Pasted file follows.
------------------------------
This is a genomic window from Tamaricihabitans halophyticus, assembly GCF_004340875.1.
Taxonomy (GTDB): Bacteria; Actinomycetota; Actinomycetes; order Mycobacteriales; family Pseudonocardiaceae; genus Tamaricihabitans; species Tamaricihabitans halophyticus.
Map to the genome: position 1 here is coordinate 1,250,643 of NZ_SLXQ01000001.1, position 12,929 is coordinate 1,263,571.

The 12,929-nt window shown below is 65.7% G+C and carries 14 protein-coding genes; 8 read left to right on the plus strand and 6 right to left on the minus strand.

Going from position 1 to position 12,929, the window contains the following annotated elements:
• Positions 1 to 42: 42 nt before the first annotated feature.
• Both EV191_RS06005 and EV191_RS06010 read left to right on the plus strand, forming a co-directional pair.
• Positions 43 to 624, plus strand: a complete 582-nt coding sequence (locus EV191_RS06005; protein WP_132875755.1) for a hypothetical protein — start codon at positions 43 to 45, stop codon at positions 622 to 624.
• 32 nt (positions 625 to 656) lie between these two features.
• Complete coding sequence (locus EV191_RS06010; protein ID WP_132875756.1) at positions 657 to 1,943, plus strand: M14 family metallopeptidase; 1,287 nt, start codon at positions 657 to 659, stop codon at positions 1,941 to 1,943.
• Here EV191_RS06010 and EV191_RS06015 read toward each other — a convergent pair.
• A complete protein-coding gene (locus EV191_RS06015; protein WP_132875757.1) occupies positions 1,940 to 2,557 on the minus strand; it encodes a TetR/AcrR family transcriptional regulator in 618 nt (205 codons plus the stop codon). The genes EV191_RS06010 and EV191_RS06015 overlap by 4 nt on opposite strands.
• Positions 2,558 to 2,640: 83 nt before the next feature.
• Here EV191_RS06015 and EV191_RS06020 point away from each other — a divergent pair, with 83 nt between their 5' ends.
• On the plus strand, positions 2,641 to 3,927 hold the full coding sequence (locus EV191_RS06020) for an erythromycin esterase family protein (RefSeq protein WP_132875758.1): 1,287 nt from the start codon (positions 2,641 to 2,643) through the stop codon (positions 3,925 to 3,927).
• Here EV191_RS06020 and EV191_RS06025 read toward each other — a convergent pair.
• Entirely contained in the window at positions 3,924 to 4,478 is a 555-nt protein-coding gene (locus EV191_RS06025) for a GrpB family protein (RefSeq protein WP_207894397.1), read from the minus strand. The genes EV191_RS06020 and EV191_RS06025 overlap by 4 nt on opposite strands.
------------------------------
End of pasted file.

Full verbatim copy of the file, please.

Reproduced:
This is a genomic window from Tamaricihabitans halophyticus, assembly GCF_004340875.1.
Taxonomy (GTDB): Bacteria; Actinomycetota; Actinomycetes; order Mycobacteriales; family Pseudonocardiaceae; genus Tamaricihabitans; species Tamaricihabitans halophyticus.
Map to the genome: position 1 here is coordinate 1,250,643 of NZ_SLXQ01000001.1, position 12,929 is coordinate 1,263,571.

The 12,929-nt window shown below is 65.7% G+C and carries 14 protein-coding genes; 8 read left to right on the plus strand and 6 right to left on the minus strand.

Going from position 1 to position 12,929, the window contains the following annotated elements:
• Positions 1 to 42: 42 nt before the first annotated feature.
• Both EV191_RS06005 and EV191_RS06010 read left to right on the plus strand, forming a co-directional pair.
• Positions 43 to 624, plus strand: a complete 582-nt coding sequence (locus EV191_RS06005; protein WP_132875755.1) for a hypothetical protein — start codon at positions 43 to 45, stop codon at positions 622 to 624.
• 32 nt (positions 625 to 656) lie between these two features.
• Complete coding sequence (locus EV191_RS06010; protein ID WP_132875756.1) at positions 657 to 1,943, plus strand: M14 family metallopeptidase; 1,287 nt, start codon at positions 657 to 659, stop codon at positions 1,941 to 1,943.
• Here EV191_RS06010 and EV191_RS06015 read toward each other — a convergent pair.
• A complete protein-coding gene (locus EV191_RS06015; protein WP_132875757.1) occupies positions 1,940 to 2,557 on the minus strand; it encodes a TetR/AcrR family transcriptional regulator in 618 nt (205 codons plus the stop codon). The genes EV191_RS06010 and EV191_RS06015 overlap by 4 nt on opposite strands.
• Positions 2,558 to 2,640: 83 nt before the next feature.
• Here EV191_RS06015 and EV191_RS06020 point away from each other — a divergent pair, with 83 nt between their 5' ends.
• On the plus strand, positions 2,641 to 3,927 hold the full coding sequence (locus EV191_RS06020) for an erythromycin esterase family protein (RefSeq protein WP_132875758.1): 1,287 nt from the start codon (positions 2,641 to 2,643) through the stop codon (positions 3,925 to 3,927).
• Here EV191_RS06020 and EV191_RS06025 read toward each other — a convergent pair.
• Entirely contained in the window at positions 3,924 to 4,478 is a 555-nt protein-coding gene (locus EV191_RS06025) for a GrpB family protein (RefSeq protein WP_207894397.1), read from the minus strand. The genes EV191_RS06020 and EV191_RS06025 overlap by 4 nt on opposite strands.